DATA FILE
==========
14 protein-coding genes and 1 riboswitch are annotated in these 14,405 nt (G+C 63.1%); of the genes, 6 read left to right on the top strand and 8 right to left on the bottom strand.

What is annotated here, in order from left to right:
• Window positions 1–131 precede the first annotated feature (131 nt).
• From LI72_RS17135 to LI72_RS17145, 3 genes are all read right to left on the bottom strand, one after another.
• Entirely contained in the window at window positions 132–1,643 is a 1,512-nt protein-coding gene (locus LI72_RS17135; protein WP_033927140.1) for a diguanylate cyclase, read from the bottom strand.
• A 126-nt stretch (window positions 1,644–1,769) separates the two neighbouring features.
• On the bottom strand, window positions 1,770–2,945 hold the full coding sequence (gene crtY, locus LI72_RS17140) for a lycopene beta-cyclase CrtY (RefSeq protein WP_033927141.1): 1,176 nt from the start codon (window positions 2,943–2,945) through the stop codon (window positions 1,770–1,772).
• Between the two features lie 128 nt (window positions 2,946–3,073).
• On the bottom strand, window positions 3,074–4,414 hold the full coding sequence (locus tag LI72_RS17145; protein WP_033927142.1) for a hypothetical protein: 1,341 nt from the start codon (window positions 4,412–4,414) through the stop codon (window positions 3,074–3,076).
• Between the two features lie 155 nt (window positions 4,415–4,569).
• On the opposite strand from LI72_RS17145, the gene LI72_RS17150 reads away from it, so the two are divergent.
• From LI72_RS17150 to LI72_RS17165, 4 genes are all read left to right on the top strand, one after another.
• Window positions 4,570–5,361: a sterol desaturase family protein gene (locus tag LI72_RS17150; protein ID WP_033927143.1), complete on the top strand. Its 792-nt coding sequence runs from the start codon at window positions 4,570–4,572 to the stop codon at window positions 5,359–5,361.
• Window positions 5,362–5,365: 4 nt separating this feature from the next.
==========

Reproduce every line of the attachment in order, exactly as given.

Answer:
14 protein-coding genes and 1 riboswitch are annotated in these 14,405 nt (G+C 63.1%); of the genes, 6 read left to right on the top strand and 8 right to left on the bottom strand.

What is annotated here, in order from left to right:
• Window positions 1–131 precede the first annotated feature (131 nt).
• From LI72_RS17135 to LI72_RS17145, 3 genes are all read right to left on the bottom strand, one after another.
• Entirely contained in the window at window positions 132–1,643 is a 1,512-nt protein-coding gene (locus LI72_RS17135; protein WP_033927140.1) for a diguanylate cyclase, read from the bottom strand.
• A 126-nt stretch (window positions 1,644–1,769) separates the two neighbouring features.
• On the bottom strand, window positions 1,770–2,945 hold the full coding sequence (gene crtY, locus LI72_RS17140) for a lycopene beta-cyclase CrtY (RefSeq protein WP_033927141.1): 1,176 nt from the start codon (window positions 2,943–2,945) through the stop codon (window positions 1,770–1,772).
• Between the two features lie 128 nt (window positions 2,946–3,073).
• On the bottom strand, window positions 3,074–4,414 hold the full coding sequence (locus tag LI72_RS17145; protein WP_033927142.1) for a hypothetical protein: 1,341 nt from the start codon (window positions 4,412–4,414) through the stop codon (window positions 3,074–3,076).
• Between the two features lie 155 nt (window positions 4,415–4,569).
• On the opposite strand from LI72_RS17145, the gene LI72_RS17150 reads away from it, so the two are divergent.
• From LI72_RS17150 to LI72_RS17165, 4 genes are all read left to right on the top strand, one after another.
• Window positions 4,570–5,361: a sterol desaturase family protein gene (locus tag LI72_RS17150; protein ID WP_033927143.1), complete on the top strand. Its 792-nt coding sequence runs from the start codon at window positions 4,570–4,572 to the stop codon at window positions 5,359–5,361.
• Window positions 5,362–5,365: 4 nt separating this feature from the next.